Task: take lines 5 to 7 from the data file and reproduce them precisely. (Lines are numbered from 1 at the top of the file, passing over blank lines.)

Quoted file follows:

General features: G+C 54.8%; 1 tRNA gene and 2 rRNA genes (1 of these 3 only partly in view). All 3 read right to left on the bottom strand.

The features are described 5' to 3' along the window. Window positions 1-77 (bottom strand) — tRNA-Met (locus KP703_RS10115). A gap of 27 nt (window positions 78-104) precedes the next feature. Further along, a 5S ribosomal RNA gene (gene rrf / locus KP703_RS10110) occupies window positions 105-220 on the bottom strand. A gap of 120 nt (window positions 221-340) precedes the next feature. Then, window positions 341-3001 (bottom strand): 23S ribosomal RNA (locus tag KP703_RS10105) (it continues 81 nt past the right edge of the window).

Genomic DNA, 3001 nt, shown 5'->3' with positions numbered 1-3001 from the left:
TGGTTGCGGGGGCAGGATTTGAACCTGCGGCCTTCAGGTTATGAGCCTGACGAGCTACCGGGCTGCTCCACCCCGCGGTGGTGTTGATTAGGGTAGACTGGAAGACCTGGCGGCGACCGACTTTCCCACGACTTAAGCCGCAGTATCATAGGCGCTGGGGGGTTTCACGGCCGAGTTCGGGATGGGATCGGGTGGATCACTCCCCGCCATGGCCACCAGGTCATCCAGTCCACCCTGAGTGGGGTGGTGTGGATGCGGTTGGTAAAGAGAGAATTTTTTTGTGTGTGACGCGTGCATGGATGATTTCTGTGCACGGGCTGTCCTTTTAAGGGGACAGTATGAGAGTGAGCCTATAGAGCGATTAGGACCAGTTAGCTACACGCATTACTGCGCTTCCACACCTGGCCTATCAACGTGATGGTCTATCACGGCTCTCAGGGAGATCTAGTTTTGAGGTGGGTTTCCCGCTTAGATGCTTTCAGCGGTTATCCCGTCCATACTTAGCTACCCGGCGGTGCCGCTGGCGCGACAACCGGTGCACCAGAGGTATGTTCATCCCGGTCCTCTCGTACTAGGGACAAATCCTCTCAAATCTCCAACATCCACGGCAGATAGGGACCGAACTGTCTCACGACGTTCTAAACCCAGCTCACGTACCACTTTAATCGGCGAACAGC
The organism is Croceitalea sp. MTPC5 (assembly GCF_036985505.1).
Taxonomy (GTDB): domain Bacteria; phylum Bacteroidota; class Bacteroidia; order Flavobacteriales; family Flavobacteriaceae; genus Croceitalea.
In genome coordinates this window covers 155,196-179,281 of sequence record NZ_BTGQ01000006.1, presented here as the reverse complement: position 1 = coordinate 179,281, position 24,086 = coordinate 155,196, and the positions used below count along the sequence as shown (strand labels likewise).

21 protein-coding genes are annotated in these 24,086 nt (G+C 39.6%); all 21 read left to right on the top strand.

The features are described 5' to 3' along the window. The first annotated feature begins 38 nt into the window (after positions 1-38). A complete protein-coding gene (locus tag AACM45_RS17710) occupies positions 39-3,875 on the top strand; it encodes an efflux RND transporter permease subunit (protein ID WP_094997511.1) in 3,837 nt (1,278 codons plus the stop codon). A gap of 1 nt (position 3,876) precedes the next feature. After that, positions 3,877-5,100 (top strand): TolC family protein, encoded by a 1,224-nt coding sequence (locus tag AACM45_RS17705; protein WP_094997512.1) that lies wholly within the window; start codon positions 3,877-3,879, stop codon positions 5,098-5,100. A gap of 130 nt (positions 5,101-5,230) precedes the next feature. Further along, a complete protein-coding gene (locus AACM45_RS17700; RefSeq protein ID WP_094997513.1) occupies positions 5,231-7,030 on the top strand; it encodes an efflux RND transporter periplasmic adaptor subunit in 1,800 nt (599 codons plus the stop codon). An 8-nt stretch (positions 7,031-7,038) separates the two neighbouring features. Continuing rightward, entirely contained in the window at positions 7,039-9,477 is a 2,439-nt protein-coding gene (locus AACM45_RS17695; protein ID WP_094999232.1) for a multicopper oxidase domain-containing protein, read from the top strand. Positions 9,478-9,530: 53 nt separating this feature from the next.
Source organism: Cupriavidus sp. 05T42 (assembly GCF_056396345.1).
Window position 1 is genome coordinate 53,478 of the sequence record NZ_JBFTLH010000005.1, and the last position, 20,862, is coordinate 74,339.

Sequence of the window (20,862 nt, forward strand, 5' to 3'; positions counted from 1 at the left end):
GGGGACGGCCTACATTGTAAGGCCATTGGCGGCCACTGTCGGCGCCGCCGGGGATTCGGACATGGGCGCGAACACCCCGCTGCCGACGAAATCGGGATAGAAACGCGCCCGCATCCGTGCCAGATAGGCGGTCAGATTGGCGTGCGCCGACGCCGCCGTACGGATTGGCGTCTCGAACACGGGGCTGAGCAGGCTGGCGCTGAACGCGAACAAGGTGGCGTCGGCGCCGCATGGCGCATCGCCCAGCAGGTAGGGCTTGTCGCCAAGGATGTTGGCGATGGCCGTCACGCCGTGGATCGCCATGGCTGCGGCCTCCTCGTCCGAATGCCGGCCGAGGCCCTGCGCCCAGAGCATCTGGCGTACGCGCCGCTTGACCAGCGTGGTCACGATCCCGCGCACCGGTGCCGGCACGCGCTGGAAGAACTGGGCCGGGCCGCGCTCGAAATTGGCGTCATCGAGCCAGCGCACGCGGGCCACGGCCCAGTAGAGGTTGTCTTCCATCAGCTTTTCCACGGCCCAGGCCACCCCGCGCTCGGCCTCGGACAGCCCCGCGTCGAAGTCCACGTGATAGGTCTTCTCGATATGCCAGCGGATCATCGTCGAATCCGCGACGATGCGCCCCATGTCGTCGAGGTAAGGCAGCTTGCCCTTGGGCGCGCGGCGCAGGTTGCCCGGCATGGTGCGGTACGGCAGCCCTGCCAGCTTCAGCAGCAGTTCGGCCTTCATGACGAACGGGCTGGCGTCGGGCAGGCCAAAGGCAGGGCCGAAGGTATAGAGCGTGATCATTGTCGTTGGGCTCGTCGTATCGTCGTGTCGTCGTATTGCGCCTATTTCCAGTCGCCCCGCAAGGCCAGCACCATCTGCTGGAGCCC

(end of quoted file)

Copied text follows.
The organism is Croceitalea sp. MTPC5 (assembly GCF_036985505.1).
Taxonomy (GTDB): domain Bacteria; phylum Bacteroidota; class Bacteroidia; order Flavobacteriales; family Flavobacteriaceae; genus Croceitalea.
In genome coordinates this window covers 155,196-179,281 of sequence record NZ_BTGQ01000006.1, presented here as the reverse complement: position 1 = coordinate 179,281, position 24,086 = coordinate 155,196, and the positions used below count along the sequence as shown (strand labels likewise).